A Woman Claims The St. Regis Hotel Fired Her Because She Has Dreadlocks
Fancy people demand fancy things, so it makes sense a fancy hotel would have a dress code for employees. But, a woman with dreadlocks was fired from the St. Regis Hotel in New York City, and she thinks it had everything to do with her appearance, even though the hotel’s dress and “appearance standards” say nothing about dreadlocks at all.
Carrie Bloom, the vice president for global corporate communications at Starwood Hotels, which manages the St. Regis, told The Frisky in an email, “The accusation is absolutely false. We are very proud of our excellent record for diversity and inclusion.” The hotel added, “By policy, we are unable to discuss specifics about the reason for an associate’s separation from employment, but can say it had nothing to do with what has been alleged.”
Nonetheless, Rachel Sakabo told Buzzfeed she doesn’t buy it. “I don’t think I was rightfully let go,” she said. “I definitely think it has to do with the fact that I’m black and I have dreads.”
Sakabo told Buzzfeed she was stoked to get a job at the hotel after months of unemployment. She’s also used to working for stuffy institutions, considering she used to work for the Rainbow Room and another Manhattan hotel.
She was trained at the St. Regis this summer, when she still had her dreads, and attended an orientation that was a lot about appearance and how to interact with guests. Not long after, she claims she was let go for not being a “good fit” with the “culture” of the St. Regis, although the hotel hasn’t explained what that means. According to Sakabo, a manager at the front desk told her a week or so in that she wasn’t allowed to have dreadlocks, even though there was no mention of that in any employee handbook or anything. Sakabo said she told her manager that she would shave her head if need be, to show that she really wanted (and needed) the job. She kept them, but a week later she was let go.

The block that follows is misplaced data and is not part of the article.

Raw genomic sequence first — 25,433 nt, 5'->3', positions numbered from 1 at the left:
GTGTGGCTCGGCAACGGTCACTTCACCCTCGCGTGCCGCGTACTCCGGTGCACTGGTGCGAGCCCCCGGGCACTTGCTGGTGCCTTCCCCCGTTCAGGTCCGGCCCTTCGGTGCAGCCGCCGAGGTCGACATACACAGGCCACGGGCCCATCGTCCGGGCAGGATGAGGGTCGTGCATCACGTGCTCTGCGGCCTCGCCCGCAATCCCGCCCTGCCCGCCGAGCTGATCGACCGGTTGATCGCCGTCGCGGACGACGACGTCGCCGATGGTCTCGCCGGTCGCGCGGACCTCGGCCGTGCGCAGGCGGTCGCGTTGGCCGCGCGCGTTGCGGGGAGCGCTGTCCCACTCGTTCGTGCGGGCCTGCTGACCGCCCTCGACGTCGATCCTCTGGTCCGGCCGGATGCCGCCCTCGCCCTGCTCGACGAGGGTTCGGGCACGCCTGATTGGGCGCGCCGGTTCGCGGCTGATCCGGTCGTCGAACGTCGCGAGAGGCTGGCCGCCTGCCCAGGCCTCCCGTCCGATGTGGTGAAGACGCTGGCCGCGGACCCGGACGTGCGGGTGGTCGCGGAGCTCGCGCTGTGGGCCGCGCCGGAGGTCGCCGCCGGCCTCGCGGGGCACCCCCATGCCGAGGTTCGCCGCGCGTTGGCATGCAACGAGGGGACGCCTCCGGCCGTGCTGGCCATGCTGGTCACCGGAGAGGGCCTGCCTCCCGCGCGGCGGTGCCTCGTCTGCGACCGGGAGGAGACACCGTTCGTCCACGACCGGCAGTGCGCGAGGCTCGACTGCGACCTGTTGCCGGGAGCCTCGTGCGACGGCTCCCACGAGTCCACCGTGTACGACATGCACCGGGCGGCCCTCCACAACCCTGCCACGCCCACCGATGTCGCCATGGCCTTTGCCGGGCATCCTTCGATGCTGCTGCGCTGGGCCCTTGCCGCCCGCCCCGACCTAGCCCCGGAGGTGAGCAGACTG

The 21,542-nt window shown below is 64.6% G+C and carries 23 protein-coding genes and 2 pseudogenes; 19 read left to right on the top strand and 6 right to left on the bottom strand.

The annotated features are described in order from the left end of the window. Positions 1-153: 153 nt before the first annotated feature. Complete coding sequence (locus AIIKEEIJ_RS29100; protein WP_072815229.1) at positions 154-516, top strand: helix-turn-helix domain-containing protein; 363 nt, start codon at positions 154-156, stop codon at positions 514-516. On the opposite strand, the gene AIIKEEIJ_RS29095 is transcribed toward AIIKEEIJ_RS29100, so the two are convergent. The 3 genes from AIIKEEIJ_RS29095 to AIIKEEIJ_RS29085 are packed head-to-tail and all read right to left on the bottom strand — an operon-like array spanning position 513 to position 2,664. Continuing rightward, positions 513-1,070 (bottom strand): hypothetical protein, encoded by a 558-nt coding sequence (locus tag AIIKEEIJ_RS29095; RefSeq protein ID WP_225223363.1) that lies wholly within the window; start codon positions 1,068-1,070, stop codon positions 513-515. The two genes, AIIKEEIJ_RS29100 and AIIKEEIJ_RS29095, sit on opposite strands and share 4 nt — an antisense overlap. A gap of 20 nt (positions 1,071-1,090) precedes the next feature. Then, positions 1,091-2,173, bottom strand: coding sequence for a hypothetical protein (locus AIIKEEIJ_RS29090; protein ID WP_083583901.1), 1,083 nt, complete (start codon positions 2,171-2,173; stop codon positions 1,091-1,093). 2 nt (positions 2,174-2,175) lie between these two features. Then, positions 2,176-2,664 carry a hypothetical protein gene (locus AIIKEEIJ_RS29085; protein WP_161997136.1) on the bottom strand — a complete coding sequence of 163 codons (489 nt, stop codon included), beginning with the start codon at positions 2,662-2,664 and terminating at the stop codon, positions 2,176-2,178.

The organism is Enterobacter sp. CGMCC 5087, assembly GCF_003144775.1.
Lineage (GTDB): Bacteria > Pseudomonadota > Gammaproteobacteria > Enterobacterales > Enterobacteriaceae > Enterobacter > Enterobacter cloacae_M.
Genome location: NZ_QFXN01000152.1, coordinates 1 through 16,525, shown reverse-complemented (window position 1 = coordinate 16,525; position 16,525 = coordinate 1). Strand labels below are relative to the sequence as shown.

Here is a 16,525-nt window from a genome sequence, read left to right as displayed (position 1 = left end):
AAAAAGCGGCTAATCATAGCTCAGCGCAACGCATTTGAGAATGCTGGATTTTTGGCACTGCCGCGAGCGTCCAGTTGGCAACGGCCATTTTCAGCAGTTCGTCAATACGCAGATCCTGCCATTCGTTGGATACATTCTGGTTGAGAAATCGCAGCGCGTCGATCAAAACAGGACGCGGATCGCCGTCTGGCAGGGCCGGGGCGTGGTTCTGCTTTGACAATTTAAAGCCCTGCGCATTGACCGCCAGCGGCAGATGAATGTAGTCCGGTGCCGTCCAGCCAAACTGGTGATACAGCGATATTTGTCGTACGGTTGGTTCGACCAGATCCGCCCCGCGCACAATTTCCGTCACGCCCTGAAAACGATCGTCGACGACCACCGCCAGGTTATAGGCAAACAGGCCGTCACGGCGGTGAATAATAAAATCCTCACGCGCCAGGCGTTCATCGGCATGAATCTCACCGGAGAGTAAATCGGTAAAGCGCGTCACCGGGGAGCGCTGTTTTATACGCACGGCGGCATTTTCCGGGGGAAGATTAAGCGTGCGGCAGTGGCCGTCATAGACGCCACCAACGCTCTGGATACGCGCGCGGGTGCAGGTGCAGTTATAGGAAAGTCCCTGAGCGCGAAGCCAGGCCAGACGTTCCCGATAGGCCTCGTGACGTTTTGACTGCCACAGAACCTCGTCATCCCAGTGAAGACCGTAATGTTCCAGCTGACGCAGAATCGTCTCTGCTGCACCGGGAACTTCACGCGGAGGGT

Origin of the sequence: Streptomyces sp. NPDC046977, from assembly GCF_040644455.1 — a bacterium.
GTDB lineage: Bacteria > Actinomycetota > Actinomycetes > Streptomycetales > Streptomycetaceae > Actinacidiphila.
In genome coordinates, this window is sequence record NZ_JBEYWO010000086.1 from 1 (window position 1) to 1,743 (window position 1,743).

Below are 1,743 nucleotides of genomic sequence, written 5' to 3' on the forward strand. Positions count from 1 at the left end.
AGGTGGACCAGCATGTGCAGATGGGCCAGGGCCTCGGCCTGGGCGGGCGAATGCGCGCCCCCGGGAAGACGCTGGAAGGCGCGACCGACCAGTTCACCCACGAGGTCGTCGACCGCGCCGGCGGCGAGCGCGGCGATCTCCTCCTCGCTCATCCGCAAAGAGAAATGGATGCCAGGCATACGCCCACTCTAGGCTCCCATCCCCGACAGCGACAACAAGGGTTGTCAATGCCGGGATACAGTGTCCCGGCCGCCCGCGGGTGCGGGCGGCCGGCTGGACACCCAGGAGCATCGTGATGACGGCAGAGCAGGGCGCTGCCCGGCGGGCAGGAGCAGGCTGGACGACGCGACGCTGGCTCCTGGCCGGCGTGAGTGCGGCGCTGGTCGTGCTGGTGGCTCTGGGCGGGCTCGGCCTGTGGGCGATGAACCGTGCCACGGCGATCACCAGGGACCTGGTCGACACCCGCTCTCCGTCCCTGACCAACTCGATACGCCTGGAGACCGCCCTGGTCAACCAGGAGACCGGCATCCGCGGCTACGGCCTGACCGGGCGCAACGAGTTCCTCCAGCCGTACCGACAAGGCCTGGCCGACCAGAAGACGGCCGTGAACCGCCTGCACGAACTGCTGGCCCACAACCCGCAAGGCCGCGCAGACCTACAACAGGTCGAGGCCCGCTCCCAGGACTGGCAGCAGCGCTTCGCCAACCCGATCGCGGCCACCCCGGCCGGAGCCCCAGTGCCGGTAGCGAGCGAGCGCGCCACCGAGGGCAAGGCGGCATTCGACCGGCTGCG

A friend at the hotel told her she could go to the New York Hotel Workers Union to complain about the firing, but she would have to be employed by the hotel for 60 days before the union could help her. So, she was sort of left without any recourse.
Here’s the thing — Sakabo has experience in the hotel industry and the hotel didn’t give any other reasons for firing her except that she didn’t fit in, according to her account. And the whole point of a long interview process and training period that takes weeks is so the employer can determine if one is a good fit for the work culture or not before someone starts the job.
Apparently, Sakabo’s appearance was fine until one person took issue with it. Sakabo told Buzzfeed it was personal and her situation was specific to the New York City location and someone “who does not feel comfortable” with her being there.